In reply to by _RRR_

Treason Season GunnerySgtHartman Tue, 09/12/2017 - 09:51 Permalink
  • Lehman Brothers. Cramer recommended this stock on 10/17/05 at $55.18 per share. On 9/5/08 with the stock trading at $16 per share, on CNBC, Cramer selected Lehman as a "screaming buy" and said things couldn't get any worse for the company. The firm went bankrupt and the stock trades for pennies per share for more than a 99 percent loss for Cramer.

In reply to by GunnerySgtHartman

khnum GunnerySgtHartman Tue, 09/12/2017 - 12:06 Permalink

The current Fed  Enron which started in 2008 makes history,charts,financial analysis and the concept of a market quaint historical items the fundamentals he discusses aren't necessarily prime drivers any more, anyone could be a billionaire in this market if they like Icahn or Buffet had virtually unlimited access to virtually free money,sacking employees and buying your own shares are also 'fundamentals'to improve stock prices,yes there will be a 60 per cent down turn but only when the bastards who run the show decide to pull it and short the bastard to the bottom.

In reply to by GunnerySgtHartman

drgizmo GunnerySgtHartman Tue, 09/12/2017 - 15:53 Permalink

Something needs to be said. We are against the existence of irredeemable paper currency... central banking and central planning, cronyism... socialized losses and privatized gains... counterfeit credit... wealth transfers and bailouts...welfare both corporate and personal... all this means is ... “The world will soon wake up to the reality that everyone is broke... and of can NOT collect...from the bankrupt... who are owed unlimited amounts by the insolvent... with an unacceptable and worthless currency... against defaulted and "hypothicated-rehypothicated"...collateral...too which nobody is sure who holds title or its worth.”- RGR777... The government has always lied about every "financial crisis," including what's happening in Europe right now. And it'll certainly lie about the next one, too.

In reply to by GunnerySgtHartman

sickavme (not verified) junction Tue, 09/12/2017 - 08:26 Permalink

Whats even worse is they are treating trump like the unicorn... And they will condemn him like one too... Poor bastard... Maybe he can keep the fire burning till the end of whatever term... I would... But then again, you wouldn't see me run for president in this environment...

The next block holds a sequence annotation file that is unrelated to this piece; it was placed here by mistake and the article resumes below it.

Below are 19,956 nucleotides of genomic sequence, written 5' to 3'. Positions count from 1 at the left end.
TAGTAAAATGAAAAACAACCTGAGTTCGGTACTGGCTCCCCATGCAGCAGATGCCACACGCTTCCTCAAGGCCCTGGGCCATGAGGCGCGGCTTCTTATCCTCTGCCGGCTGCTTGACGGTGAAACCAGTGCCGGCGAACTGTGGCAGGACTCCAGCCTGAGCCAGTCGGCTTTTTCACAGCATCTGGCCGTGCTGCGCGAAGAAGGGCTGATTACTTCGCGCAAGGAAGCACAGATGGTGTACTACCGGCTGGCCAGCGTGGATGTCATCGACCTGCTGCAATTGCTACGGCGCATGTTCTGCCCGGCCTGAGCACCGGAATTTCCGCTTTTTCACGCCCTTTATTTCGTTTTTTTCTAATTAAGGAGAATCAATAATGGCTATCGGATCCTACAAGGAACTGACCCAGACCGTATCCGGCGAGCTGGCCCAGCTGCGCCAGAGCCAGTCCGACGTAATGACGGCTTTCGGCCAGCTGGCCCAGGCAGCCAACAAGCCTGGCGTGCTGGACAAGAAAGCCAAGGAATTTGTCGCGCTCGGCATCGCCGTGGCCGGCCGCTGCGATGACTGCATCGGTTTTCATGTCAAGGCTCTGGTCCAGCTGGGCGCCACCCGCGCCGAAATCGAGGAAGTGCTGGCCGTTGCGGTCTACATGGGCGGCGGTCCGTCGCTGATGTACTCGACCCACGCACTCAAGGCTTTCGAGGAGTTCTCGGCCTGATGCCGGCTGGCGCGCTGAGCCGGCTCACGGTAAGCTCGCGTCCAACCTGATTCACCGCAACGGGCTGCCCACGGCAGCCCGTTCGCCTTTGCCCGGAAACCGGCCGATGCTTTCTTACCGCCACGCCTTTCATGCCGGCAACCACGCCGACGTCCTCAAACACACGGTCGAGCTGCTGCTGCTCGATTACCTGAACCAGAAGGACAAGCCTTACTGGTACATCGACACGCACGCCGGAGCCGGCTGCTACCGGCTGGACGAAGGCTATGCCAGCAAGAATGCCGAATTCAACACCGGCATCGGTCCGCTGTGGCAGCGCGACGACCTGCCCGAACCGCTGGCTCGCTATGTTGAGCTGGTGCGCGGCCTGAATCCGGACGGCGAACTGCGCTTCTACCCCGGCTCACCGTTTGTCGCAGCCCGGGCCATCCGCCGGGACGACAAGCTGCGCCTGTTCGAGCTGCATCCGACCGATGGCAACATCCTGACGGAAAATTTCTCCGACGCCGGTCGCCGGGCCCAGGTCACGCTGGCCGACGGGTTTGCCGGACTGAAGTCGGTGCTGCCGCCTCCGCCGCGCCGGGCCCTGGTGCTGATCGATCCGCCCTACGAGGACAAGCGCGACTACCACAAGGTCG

In reply to by junction

TuPhat junction Tue, 09/12/2017 - 08:37 Permalink

junction, most rescues in Houston were done by private people with their own boats, trucks etc.  The news constantly showed footage of police and other government orginizations making preps with boats, jet skis, and trucks but very few actual rescues.  They only want more grants from FEMA to buy more equipment.  They did interview one cop who said they couldn't actually help with rescues because they had to be prepared for law enforcement response.  They didn't talk to anyone else after that who actually told the truth.

In reply to by junction

chestergimli yogibear Tue, 09/12/2017 - 10:48 Permalink

Apocalypse 16:21

And great hail like a talent, came down from heaven upon men: and men blasphemed God for the plague of the hail: because it was exceeding great.

A talent in the time of John was money. Since hail is ice crystals, this passage must indicate that all forms of money are going to fall or fail if you will.

Incidentally, in the Catholic Douay Rheims bible, Armaddon in the footnotes advises: in other words-hill of robbers. Will the (((bankers))) and all of their ilk be fighting over this money?

In reply to by yogibear

taketheredpill Tue, 09/12/2017 - 08:21 Permalink

Best chart I've seen in weeks is US Household Net Worth and Nominal GDP back to 1990 (referenced to 1990 values).  The Dot Com and Housing Bubble stand out, as does the relative Biglyness of the current Disaster-in-Waiting. 

Overleveraged_… Tue, 09/12/2017 - 08:26 Permalink

I beg to differ. The fact is these markets are observed 24 hours a day by folks who have their finger on the "buy" trigger with unlimited bullets. As long as stock markets are measured in Dollars, Euros and Yen then they will keep going up. The people in charge of creating Dollars, Euros and Yen are creating them constantly and using them to pump up the stock market. There will be no crash as one is no longer possible.The reason crashes happened in 00 and 08 is because we were not printing infinitie amounts of money and pumping it into the market. Back then we did not as closely monitor the day to day prices with fingers on the "buy" buttons.The sky is the limit. I am still predicing 3000 S&P500 print by year end and 4500 by 2019. These times ARE different.